Sisson did more of the leading in the first half than D’Amato, and the pace was fast. Unofficially, they split 3 miles (4.8 km) in 15:31, putting them well under course record pace. As the duo approached the 8-mile (13 km) mark, Sisson began to tire. D’Amato noticed her rival looking down at her watch and sensed there was an opportunity to take the lead.
“If I want to win this race, I have to stay right with Emily,” D’Amato recalled thinking to herself. She continued: “At eight miles, I saw her check her watch a little bit before the mile mark, and I was like, oh, she might be tired. At that point, I felt like I was about to fall off the back. So I was like, I can either fall off the back or just put a move in and see what happens. Well, I’d rather win it than lose, so I put a move in, and I could feel her hesitate a little. That gave me a lot of energy.”
Indeed, the fast pace combined with soaking humidity was getting to Sisson.
“I think I started hurting from about mile eight, and she took over,” Sisson explained. “And I was like, just hang on to her and try to out-kick her at the end. I couldn’t quite catch her.”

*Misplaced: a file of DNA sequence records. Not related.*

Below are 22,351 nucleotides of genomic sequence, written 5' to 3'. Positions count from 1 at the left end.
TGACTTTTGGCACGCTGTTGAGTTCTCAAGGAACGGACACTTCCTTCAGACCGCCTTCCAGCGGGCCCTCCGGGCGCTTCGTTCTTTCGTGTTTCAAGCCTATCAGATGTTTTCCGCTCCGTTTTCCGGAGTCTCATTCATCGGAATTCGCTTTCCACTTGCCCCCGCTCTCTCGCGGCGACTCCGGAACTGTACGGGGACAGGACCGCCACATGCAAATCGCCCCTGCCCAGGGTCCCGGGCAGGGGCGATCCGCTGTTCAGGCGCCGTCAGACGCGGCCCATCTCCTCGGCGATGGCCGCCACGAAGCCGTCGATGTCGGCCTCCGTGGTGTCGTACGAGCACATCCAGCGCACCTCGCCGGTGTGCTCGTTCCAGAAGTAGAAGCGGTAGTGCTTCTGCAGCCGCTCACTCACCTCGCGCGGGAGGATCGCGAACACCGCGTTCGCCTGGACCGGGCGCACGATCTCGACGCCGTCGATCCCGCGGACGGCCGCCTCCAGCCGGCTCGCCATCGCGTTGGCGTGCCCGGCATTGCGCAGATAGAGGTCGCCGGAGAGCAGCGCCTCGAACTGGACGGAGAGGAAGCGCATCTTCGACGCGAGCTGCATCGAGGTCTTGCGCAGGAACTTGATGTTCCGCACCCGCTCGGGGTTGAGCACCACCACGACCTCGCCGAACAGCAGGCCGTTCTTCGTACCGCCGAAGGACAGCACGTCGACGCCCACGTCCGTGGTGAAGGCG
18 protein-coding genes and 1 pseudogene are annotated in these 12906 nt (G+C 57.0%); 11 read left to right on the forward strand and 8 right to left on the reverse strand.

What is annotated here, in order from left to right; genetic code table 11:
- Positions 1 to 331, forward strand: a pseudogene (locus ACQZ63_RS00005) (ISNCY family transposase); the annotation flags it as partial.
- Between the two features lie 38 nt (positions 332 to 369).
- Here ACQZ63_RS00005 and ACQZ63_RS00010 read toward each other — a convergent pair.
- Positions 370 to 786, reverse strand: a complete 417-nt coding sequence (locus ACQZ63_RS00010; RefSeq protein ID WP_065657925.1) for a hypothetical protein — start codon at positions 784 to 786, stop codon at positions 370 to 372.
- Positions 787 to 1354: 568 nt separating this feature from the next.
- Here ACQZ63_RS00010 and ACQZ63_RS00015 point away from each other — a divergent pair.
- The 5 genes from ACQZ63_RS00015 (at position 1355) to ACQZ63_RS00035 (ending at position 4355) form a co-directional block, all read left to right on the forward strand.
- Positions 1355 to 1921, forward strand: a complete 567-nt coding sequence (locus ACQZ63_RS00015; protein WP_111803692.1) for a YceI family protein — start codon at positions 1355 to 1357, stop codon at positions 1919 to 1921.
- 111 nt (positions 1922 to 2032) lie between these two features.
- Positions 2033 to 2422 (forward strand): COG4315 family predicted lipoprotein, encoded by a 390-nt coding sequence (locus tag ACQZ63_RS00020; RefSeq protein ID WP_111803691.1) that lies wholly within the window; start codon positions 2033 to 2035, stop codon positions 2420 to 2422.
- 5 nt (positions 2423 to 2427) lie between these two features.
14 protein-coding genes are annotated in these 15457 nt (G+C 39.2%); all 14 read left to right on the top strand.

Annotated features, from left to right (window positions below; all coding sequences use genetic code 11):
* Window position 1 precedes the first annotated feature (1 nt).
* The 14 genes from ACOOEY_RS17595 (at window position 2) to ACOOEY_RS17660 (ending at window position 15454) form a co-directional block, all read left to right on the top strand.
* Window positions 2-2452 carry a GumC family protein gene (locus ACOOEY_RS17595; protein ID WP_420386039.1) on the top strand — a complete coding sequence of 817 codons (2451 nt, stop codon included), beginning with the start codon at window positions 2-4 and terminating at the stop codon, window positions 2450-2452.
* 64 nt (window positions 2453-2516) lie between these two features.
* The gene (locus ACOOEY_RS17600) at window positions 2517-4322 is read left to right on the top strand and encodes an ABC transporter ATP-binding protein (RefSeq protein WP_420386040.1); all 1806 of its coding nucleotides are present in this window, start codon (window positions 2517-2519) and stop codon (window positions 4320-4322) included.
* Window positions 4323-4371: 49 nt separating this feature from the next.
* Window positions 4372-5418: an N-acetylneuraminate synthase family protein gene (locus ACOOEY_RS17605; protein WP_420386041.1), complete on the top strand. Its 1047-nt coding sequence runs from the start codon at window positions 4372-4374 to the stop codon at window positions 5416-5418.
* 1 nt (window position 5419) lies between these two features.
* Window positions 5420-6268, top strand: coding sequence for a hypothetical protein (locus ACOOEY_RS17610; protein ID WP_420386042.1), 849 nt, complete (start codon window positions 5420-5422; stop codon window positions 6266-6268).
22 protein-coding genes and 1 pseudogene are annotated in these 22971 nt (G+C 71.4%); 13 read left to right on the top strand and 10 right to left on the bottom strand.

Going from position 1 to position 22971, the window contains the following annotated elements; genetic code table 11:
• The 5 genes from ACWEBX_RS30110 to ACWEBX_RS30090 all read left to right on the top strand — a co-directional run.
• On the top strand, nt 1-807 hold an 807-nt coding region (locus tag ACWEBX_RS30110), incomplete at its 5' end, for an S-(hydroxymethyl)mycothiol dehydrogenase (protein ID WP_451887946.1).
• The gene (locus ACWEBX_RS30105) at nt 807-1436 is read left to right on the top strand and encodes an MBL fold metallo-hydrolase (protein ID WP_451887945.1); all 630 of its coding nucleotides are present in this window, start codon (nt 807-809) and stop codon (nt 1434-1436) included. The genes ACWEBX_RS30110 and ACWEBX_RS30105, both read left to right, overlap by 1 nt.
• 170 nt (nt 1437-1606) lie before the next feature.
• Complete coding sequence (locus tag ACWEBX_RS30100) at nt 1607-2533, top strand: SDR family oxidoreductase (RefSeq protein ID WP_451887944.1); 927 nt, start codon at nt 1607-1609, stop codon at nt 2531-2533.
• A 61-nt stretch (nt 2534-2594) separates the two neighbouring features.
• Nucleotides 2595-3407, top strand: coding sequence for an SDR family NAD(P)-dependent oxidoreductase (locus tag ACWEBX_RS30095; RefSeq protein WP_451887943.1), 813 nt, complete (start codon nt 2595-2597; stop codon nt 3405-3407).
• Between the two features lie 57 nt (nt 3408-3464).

In the end, D’Amato had a six-second margin on Sisson when she broke the tape. Her time bettered De Reuck’s event record by 42 seconds but was well outside of Molly Huddle’s American record of 1:03:48. Nonetheless, D’Amato was delighted with her win, and running against Sisson was very motivating for her.
“I am, like, so impressed with Emily Sisson,” D’Amato said. “She is, like, the toughest runner. I’ve seen her crush race in heat and humidity. So true to form, she took it out like the weather wasn’t even an issue. I was like, well, if I want to win, I’ve got to run that pace.” She continued: “I can’t believe I pulled that one off today, to be honest.”
More than three minutes back, marathoners Nell Rojas and Annie Frisbie battled it out for third place, with Rojas prevailing, 1:07:02 to 1:07:17. Fifth place went to defending champion Erika Kemp in 1:07:44.
In the men’s race, Mantz immediately went off of his pre-race plan, where he was going to wait until 15-K to make a move. Instead, he got on the front right from the gun and hammered the flat first mile in 4:39 (about 2:53 through the first kilometer). That strung out the pack quickly, but other pre-race favorites like Leonard Korir, Biya Simbassa, Geoffrey Kipchumba, Clayton Young, Shadrack Kipchirchir, Sam Chelanga, Futsum Zienasellassie, and Diego Estrada stayed close behind him. Through 8-K (about 23:40), the pace was solid but not overly fast.